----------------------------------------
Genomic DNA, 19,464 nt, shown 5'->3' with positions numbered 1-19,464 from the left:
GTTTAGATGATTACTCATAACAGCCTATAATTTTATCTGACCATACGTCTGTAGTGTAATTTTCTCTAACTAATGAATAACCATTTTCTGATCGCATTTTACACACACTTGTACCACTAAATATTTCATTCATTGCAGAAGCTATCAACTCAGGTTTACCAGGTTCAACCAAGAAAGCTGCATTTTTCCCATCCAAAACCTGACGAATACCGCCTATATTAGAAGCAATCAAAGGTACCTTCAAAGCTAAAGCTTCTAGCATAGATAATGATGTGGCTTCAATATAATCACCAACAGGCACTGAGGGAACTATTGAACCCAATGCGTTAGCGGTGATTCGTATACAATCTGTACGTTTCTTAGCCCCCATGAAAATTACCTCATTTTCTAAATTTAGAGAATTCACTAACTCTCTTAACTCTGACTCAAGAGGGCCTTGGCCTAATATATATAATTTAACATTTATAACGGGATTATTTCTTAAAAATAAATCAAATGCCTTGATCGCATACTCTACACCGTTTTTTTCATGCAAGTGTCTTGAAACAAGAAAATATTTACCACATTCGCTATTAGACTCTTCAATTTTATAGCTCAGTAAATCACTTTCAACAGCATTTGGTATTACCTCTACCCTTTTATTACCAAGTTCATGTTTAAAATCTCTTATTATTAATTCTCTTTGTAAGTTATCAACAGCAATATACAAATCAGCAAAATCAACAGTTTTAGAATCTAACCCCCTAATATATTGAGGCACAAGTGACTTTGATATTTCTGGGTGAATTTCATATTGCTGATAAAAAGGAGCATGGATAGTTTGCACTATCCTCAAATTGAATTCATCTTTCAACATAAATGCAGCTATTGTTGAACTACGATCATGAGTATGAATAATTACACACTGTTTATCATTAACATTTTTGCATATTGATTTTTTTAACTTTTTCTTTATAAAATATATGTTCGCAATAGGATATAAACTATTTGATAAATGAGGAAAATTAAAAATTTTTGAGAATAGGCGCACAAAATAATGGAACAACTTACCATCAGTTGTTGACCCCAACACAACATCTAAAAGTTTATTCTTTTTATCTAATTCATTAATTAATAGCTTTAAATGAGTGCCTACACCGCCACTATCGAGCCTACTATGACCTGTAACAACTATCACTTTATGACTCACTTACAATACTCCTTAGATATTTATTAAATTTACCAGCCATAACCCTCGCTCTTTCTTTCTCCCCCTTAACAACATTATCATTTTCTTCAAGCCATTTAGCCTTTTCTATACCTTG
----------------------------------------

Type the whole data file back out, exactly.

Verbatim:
Genomic DNA, 19,464 nt, shown 5'->3' with positions numbered 1-19,464 from the left:
GTTTAGATGATTACTCATAACAGCCTATAATTTTATCTGACCATACGTCTGTAGTGTAATTTTCTCTAACTAATGAATAACCATTTTCTGATCGCATTTTACACACACTTGTACCACTAAATATTTCATTCATTGCAGAAGCTATCAACTCAGGTTTACCAGGTTCAACCAAGAAAGCTGCATTTTTCCCATCCAAAACCTGACGAATACCGCCTATATTAGAAGCAATCAAAGGTACCTTCAAAGCTAAAGCTTCTAGCATAGATAATGATGTGGCTTCAATATAATCACCAACAGGCACTGAGGGAACTATTGAACCCAATGCGTTAGCGGTGATTCGTATACAATCTGTACGTTTCTTAGCCCCCATGAAAATTACCTCATTTTCTAAATTTAGAGAATTCACTAACTCTCTTAACTCTGACTCAAGAGGGCCTTGGCCTAATATATATAATTTAACATTTATAACGGGATTATTTCTTAAAAATAAATCAAATGCCTTGATCGCATACTCTACACCGTTTTTTTCATGCAAGTGTCTTGAAACAAGAAAATATTTACCACATTCGCTATTAGACTCTTCAATTTTATAGCTCAGTAAATCACTTTCAACAGCATTTGGTATTACCTCTACCCTTTTATTACCAAGTTCATGTTTAAAATCTCTTATTATTAATTCTCTTTGTAAGTTATCAACAGCAATATACAAATCAGCAAAATCAACAGTTTTAGAATCTAACCCCCTAATATATTGAGGCACAAGTGACTTTGATATTTCTGGGTGAATTTCATATTGCTGATAAAAAGGAGCATGGATAGTTTGCACTATCCTCAAATTGAATTCATCTTTCAACATAAATGCAGCTATTGTTGAACTACGATCATGAGTATGAATAATTACACACTGTTTATCATTAACATTTTTGCATATTGATTTTTTTAACTTTTTCTTTATAAAATATATGTTCGCAATAGGATATAAACTATTTGATAAATGAGGAAAATTAAAAATTTTTGAGAATAGGCGCACAAAATAATGGAACAACTTACCATCAGTTGTTGACCCCAACACAACATCTAAAAGTTTATTCTTTTTATCTAATTCATTAATTAATAGCTTTAAATGAGTGCCTACACCGCCACTATCGAGCCTACTATGACCTGTAACAACTATCACTTTATGACTCACTTACAATACTCCTTAGATATTTATTAAATTTACCAGCCATAACCCTCGCTCTTTCTTTCTCCCCCTTAACAACATTATCATTTTCTTCAAGCCATTTAGCCTTTTCTATACCTTG